The investment management profession offers some of the highest starting salaries in finance. For those who are talented and ambitious, there’s also a great deal of room for that salary to grow quickly. In the United States, Glassdoor reports that the annual salaries for investment managers range from $51,000 to just under $172,000. The U.S. Bureau of Labor Statistics (BLS) puts investment managers in both the financial analyst and financial manager categories and reports that the median annual salary was between $83,664 and $134,180 for both positions in 2020.
The Investment Manager Job Outlook Is Bright
With so many different financial products and a growing need for people with in-depth knowledge of geographic regions, it’s no surprise that most industry analysts expect strong employment growth in the investment management field midway into the next decade. According to the BLS, employment in investment management is expected to grow 17 percent from 2020 to 2030. This job's outlook is much brighter than the average for all occupations, especially if you happen to be tech-savvy. The competition will be fierce, but with the right education, you should be able to land a good entry-level investment position.
Investment Managers Don’t Have to Spend Years in Additional Schooling
Are you in the process of earning, or do you already have, a bachelor of science (BS) in business administration, a BS in finance, or a related degree? If so, we have good news. Any of these degrees are all you need to get started in an investment management career. Also, earning a voluntary certification or charter such as the Chartered Financial Analyst® (CFA) charter, the Chartered Alternative Investment AnalystSM (CAIA) charter, or the Financial Risk Manager (FRM) designation is a great way to augment your degree without going to graduate school.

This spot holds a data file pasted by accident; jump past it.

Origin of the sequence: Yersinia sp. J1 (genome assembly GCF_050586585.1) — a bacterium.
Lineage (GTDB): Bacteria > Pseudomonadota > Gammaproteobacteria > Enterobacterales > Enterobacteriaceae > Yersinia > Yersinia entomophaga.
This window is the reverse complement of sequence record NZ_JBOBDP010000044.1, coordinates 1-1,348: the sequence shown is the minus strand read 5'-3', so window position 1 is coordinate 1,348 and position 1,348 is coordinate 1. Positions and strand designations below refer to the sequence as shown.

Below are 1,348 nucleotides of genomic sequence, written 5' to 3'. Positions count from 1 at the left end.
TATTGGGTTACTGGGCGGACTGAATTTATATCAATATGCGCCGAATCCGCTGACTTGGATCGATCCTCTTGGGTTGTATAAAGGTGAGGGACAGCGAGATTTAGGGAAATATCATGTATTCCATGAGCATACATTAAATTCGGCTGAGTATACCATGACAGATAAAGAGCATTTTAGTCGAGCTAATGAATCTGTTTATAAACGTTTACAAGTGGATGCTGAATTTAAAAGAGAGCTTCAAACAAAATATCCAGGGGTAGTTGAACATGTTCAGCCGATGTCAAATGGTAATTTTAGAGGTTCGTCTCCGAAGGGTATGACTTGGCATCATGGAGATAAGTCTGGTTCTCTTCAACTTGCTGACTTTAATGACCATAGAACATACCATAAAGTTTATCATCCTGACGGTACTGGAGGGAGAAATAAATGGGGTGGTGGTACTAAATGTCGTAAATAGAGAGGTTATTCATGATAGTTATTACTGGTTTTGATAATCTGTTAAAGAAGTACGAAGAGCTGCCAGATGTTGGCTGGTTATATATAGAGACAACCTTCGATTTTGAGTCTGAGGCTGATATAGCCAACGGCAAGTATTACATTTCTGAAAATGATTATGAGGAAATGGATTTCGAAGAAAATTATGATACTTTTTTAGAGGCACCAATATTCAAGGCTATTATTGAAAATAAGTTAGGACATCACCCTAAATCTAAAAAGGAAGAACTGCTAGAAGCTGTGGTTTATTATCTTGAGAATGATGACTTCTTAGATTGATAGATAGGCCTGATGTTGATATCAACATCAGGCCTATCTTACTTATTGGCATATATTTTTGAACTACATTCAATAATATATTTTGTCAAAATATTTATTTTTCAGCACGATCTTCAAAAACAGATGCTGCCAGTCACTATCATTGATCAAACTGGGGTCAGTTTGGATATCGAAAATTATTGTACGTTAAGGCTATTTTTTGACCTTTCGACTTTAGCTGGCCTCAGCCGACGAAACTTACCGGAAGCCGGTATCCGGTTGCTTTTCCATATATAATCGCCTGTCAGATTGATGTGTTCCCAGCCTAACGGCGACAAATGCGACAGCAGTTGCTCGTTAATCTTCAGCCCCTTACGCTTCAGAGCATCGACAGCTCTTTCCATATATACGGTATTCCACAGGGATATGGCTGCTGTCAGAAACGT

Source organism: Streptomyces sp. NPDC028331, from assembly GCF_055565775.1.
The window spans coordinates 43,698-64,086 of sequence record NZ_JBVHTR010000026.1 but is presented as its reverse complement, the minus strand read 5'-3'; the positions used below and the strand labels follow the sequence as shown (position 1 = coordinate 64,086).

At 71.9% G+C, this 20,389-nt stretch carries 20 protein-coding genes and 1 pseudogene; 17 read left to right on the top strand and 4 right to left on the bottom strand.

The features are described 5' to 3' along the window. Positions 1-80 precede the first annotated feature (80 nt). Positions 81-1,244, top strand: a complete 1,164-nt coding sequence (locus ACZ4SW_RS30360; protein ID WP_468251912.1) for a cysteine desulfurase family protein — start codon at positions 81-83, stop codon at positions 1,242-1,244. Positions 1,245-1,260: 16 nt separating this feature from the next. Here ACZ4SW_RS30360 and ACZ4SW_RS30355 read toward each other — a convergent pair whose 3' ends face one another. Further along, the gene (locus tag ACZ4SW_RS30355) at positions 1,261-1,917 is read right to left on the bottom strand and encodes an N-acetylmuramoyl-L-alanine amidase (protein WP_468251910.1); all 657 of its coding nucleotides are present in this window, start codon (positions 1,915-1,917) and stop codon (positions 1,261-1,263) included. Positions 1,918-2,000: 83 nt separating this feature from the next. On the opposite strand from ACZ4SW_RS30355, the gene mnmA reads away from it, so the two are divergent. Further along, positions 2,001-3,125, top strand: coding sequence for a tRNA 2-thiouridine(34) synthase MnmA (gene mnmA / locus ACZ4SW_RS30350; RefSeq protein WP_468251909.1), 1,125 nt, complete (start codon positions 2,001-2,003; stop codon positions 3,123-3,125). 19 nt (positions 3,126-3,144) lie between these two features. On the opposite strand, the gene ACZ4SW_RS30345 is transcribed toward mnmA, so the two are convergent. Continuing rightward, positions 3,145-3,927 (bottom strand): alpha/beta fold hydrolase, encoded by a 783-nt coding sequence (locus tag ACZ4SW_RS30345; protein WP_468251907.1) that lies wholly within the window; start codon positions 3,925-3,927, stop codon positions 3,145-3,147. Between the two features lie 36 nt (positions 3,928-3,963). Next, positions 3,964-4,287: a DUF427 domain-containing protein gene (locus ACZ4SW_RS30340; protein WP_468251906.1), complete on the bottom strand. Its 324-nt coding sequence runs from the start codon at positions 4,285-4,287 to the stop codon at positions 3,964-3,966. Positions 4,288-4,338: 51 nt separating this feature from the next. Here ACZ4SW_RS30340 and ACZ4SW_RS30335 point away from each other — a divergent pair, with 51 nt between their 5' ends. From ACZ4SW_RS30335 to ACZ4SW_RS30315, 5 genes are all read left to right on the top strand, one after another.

If you’re curious about the differences between these designations, you can learn more in these articles about the CFA charter vs. the CAIA charter, the CAIA charter vs. FRM certification, and the FRM certification vs. the CFA charter.
Investment Managers Can Be Creative and Innovative
There’s a tendency to think that anyone who chooses to invest for individuals or businesses as a living is a numbers-cruncher. Numbers are involved, but your main focus is investment portfolios, not equations and calculations. These portfolios should be as diverse as possible—comprising lots of different businesses, projects, and sectors. Moreover, as we mentioned in reason #2, you have to tailor these portfolios to the needs, passions, and beliefs of your clients. In other words, investment management offers you remarkably rewarding opportunities to develop and innovate, delivering solutions that make a true difference in individuals’ lives or in the way business and capital move forward.
Investment Management Is Satisfying
A great deal of what investment managers do involves solving problems. With each resolution and discovery, there’s satisfaction. Think of how it would feel to know that you recommended something that made money for one of your clients. Not only is there the knowledge that they benefited from your decision, but there’s the joy of knowing that after a lot of research and detective work, you picked a winner. Now imagine how it would feel to do that consistently over time. Of course, you won’t get it right every time. But even then, being wrong in investment management brings experience and expertise. If you think about it, that’s another type of satisfaction—having learned a lesson well.
Are you ready to learn more about this fascinating and satisfying career? If you think that a career in investment management is right for you, check out these resources that can help you get started.